The first Magic World Championship was held at the Gen Con in Milwaukee, USA on 19–21 August 1994. Unlike later World Championship events, anyone could register for the event, which was a 512-player single elimination tournament held across three days. Among the competitors was later head designer for Magic, Mark Rosewater. After two days of single elimination, the final four consisted of three Europeans – the top European players were considered to be ahead of the top American players at this time – and one American, Zak Dolan. Dolan defeated Belgium's Dominic Symens 2–0 in one semifinal; the other was between two French players, Bertrand Lestrée and Cyrille DeFoucand, with Lestrée winning 2–0. Lestrée had been the pre-tournament favorite, but was defeated 2–1 in the final, making Zak Dolan the first Magic World Champion.
1995 World Championship
The second Magic Worlds Championship was held on 4–6 August at the Red Lion Inn in Seattle, USA. This was the first World Championship that was invite-only, and the first that included a team portion. It was a three-day tournament featuring 71 players from 19 countries. The players played ten rounds – five rounds of Sealed deck and five rounds of Standard – where points were awarded for each game win rather than match win. This was also the first tournament where players weren't allowed to change their Constructed deck between the Swiss rounds and the elimination rounds. In the final, the relatively unheralded Swiss player, Alexander Blumke, defeated France's Marc Hernandez 3–2.
- Alexander Blumke
- Marc Hernandez
- Mark Justice
- Henry Stern
- Ivan Curina
- Andrea Redi
- Henri Schildt
- Mu Luen Wang
Team World Championship
- United States – Mark Justice, Henry Stern, Peter Leiher, Mike Long
- Finland – Rosendahl, Henry Schildt, Kimmo Hovi, Punakallio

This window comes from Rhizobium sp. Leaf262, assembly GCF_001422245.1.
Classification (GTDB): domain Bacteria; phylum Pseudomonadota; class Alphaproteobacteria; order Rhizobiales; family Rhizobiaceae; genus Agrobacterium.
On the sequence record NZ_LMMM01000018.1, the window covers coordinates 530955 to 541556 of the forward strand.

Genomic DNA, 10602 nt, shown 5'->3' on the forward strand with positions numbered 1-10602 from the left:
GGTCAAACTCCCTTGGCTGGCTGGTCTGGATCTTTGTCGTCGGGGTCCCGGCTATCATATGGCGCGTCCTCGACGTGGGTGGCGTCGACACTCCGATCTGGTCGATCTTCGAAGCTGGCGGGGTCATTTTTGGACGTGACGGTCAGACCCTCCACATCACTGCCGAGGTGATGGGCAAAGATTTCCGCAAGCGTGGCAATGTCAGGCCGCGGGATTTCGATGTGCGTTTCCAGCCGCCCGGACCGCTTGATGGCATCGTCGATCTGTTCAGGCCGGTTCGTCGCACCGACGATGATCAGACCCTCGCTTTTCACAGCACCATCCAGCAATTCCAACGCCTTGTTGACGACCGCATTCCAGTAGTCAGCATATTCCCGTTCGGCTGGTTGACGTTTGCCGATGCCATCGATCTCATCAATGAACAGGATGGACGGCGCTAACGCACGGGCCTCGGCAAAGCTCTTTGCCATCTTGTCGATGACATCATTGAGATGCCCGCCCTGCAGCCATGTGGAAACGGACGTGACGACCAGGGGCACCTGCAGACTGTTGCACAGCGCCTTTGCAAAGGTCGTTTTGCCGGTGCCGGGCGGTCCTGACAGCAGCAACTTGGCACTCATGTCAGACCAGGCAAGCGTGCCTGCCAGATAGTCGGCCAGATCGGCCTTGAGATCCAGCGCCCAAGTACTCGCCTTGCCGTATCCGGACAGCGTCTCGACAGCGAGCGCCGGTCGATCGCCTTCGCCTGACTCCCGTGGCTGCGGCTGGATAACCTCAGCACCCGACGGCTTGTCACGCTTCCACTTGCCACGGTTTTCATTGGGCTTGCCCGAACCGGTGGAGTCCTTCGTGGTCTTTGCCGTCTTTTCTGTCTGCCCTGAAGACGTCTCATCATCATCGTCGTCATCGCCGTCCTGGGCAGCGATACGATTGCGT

- Australia – Glen Shanley, Chris Hudson, Russell, Liew
- France – Marc Hernandez, Moulin, Woirgard, Lebas
1996 World Championship
The third Magic World Championship was held on 14–18 August at the Wizards of the Coast headquarters in Seattle, USA. It was the first World Championship after the birth of the Pro Tour, and it was the event that concluded the Pro Tour season. 125 players competed, and the tournament featured three formats: Booster Draft, Standard, and Legacy. In the final, once again a relatively unknown player prevailed, with Australia's Tom Chanpheng taking down the player many believed to be the best in the world, Mark Justice. Chanpheng's win was commemorated with a unique card, 1996 World Champion.
Team World Championship
- United States – Dennis Bentley, George Baxter, Mike Long, Matt Place
- Czech Republic – David Korejtko, Jakub Slemr, Ondrej Baudys, Lucas Kocourek
2014 World Championship
2015 World Championship
2016 World Championship
2017 World Championship
2018 World Championship
2019 World Championship
The 2019 Season will conclude with the World Championship held February 2020.
2020 World Championship
The partial 2020 pro season did not hold a World Championship. That said, a small-field, split-format tournament was held under the name of the 2020 Season Grand Finals in the closing months of the 2020 season.
2021 World Championship
As of the 2018 World Championship the World Champion is eligible to be featured on a player spotlight card. While they won't design it, they will consult with R&D on its selection and will appear pictured in the art.
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- Wizards of the Coast (January 28, 2020). "A Crucible of Worlds Awaits the World Championship XXVI". Magic.gg.